Shell-Shock – Aero-Neurosis

The term shell-shock was given medical credibility by C.S. Meyers in a Lancet paper published in February 1915. Eventually, military readership conceded that it was psychological in origin after much debate on the subject. Aviators were not spared the horror of this so-called “War Neurosis”, and the character Tom Munro suffers ongoing post-traumatic stress following his combat experience in his Bristol Fighter squadron.

The author is no psychiatrist, but it is not difficult to imagine how RFC and RAF crews suffered during WWI. During my research, I happened upon a book entitled I Flew with the Lafayette Escadrille by Edwin Parsons, an American pilot, who paints a poignant picture of the strain of combat flying. Escadrille N124, a French unit in WWI, was composed largely of American pilots and became known as the Lafayette Escadrille after the Marquis de Lafayette, a French hero of the American Revolution. I reproduce a passage from Parsons’ book verbatim:

No matter whether a man is visibly scared or not by a shower of flying lead, each time it happens to him, it leaves an invisible scar. He begins flinching before he knows it. And in the end, the strain cuts into his nerves. If he hasn’t a sedative for those strained nerves, and sometimes despite it, a bird is likely to get so screwy that he goes wild and begs for danger like dope or gets the wind-up and comes completely unstuck.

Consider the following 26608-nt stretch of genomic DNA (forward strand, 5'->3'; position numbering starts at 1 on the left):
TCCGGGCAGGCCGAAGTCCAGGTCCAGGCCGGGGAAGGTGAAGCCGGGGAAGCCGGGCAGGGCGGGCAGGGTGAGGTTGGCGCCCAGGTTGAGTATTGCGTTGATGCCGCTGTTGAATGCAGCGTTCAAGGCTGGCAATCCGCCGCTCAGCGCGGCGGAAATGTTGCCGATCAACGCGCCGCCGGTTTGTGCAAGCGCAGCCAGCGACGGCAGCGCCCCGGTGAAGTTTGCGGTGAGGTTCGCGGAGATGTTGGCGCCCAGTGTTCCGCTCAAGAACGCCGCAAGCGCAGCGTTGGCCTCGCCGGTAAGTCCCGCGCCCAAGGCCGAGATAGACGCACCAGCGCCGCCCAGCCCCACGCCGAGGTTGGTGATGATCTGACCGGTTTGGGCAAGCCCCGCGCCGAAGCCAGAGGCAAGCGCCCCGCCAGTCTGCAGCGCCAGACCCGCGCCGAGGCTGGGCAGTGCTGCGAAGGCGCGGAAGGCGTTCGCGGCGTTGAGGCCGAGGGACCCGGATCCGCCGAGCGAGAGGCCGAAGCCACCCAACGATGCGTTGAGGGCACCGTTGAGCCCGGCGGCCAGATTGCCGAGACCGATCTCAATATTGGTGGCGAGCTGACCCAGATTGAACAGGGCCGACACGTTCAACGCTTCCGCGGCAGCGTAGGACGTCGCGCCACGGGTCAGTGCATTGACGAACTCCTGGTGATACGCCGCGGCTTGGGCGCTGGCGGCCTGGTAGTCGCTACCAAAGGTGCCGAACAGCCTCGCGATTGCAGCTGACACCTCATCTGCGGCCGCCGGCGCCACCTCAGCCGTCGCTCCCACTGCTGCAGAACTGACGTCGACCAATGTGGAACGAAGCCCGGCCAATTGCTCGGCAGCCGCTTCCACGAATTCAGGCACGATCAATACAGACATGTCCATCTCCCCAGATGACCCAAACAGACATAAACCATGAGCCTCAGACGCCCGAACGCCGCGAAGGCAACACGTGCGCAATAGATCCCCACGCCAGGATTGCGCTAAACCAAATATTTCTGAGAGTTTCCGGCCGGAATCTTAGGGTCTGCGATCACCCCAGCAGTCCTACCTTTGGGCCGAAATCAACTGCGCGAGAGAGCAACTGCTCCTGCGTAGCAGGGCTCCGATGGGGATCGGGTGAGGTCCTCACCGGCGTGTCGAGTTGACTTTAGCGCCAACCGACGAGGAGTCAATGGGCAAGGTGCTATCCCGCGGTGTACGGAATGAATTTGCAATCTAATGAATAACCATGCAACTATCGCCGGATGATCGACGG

Underneath he may have all the courage and fortitude in the world but when his imagination gets the better of him or the constant strain is too severe, and his nerves go back on him, he’s no more good. It’s somewhat the same as shell shock. It always leaves a scar on the nervous system, and some men have killed themselves well after the war on account of it. That’s when the liquor came in – to ward off those searing scars and prevent a nerve-racked buzzard from blowing up altogether. When a man heard bullets whistle by his head the first time, he was either scared pink or else he had no idea what that peculiar sound could be. Speaking for myself, there isn’t any question. I was petrified, although I didn’t realise to what extent till I set my wheels down on home tarmac after the scrap and attempted to hop nonchalantly out of my ship. My knees absolutely refused to support me. They gave way like two pieces of string. I had to wrap a shaking arm around a strut and hang on for dear life for over a minute. My head mechanic thought I had been shot through the body at least a dozen times. My face was a greenish yellow, and my wildly staring eyes strained through two smudged circles which resembled burned holes in a blanket. There was a complete vacuum where my stomach should have been, and my mouth was full of heart or Adam’s apple or something.

The romantic notion of the WWI “Knights of the Air” as depicted in the image of a Bristol Fighter in action, has been perpetuated over time but there is little doubt that these brave “Knights” suffered enormous and often fatal mental strain in the course of their deadly combat over the fields of Belgium and France.

 

References:

Aero-Neurosis – Pilots of the First World War and The Psychological Legacies of Combat; Mark C Wilkins

I Flew with the Lafayette Escadrille; by Edwin C Parsons

 

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